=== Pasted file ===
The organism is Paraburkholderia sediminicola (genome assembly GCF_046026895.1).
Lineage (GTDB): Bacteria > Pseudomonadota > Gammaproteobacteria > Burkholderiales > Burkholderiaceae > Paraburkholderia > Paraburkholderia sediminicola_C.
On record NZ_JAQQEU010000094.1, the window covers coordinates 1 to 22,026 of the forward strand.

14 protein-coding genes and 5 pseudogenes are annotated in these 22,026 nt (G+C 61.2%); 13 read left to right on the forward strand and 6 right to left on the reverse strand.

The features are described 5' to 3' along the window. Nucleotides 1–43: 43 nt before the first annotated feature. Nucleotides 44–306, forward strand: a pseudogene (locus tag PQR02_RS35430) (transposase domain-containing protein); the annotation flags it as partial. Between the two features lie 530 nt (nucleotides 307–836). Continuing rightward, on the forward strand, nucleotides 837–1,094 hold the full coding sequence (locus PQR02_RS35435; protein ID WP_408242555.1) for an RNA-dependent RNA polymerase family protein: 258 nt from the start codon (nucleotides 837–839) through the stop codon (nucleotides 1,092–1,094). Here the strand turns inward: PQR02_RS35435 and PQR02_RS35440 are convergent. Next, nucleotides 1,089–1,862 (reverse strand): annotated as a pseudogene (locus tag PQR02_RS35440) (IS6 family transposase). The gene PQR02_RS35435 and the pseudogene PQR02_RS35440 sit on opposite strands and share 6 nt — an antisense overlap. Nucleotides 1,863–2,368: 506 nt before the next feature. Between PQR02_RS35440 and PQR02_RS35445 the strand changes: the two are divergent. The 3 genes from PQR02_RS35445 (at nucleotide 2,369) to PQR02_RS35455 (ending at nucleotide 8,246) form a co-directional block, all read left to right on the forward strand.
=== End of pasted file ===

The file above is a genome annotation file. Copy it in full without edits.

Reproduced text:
The organism is Paraburkholderia sediminicola (genome assembly GCF_046026895.1).
Lineage (GTDB): Bacteria > Pseudomonadota > Gammaproteobacteria > Burkholderiales > Burkholderiaceae > Paraburkholderia > Paraburkholderia sediminicola_C.
On record NZ_JAQQEU010000094.1, the window covers coordinates 1 to 22,026 of the forward strand.

14 protein-coding genes and 5 pseudogenes are annotated in these 22,026 nt (G+C 61.2%); 13 read left to right on the forward strand and 6 right to left on the reverse strand.

The features are described 5' to 3' along the window. Nucleotides 1–43: 43 nt before the first annotated feature. Nucleotides 44–306, forward strand: a pseudogene (locus tag PQR02_RS35430) (transposase domain-containing protein); the annotation flags it as partial. Between the two features lie 530 nt (nucleotides 307–836). Continuing rightward, on the forward strand, nucleotides 837–1,094 hold the full coding sequence (locus PQR02_RS35435; protein ID WP_408242555.1) for an RNA-dependent RNA polymerase family protein: 258 nt from the start codon (nucleotides 837–839) through the stop codon (nucleotides 1,092–1,094). Here the strand turns inward: PQR02_RS35435 and PQR02_RS35440 are convergent. Next, nucleotides 1,089–1,862 (reverse strand): annotated as a pseudogene (locus tag PQR02_RS35440) (IS6 family transposase). The gene PQR02_RS35435 and the pseudogene PQR02_RS35440 sit on opposite strands and share 6 nt — an antisense overlap. Nucleotides 1,863–2,368: 506 nt before the next feature. Between PQR02_RS35440 and PQR02_RS35445 the strand changes: the two are divergent. The 3 genes from PQR02_RS35445 (at nucleotide 2,369) to PQR02_RS35455 (ending at nucleotide 8,246) form a co-directional block, all read left to right on the forward strand.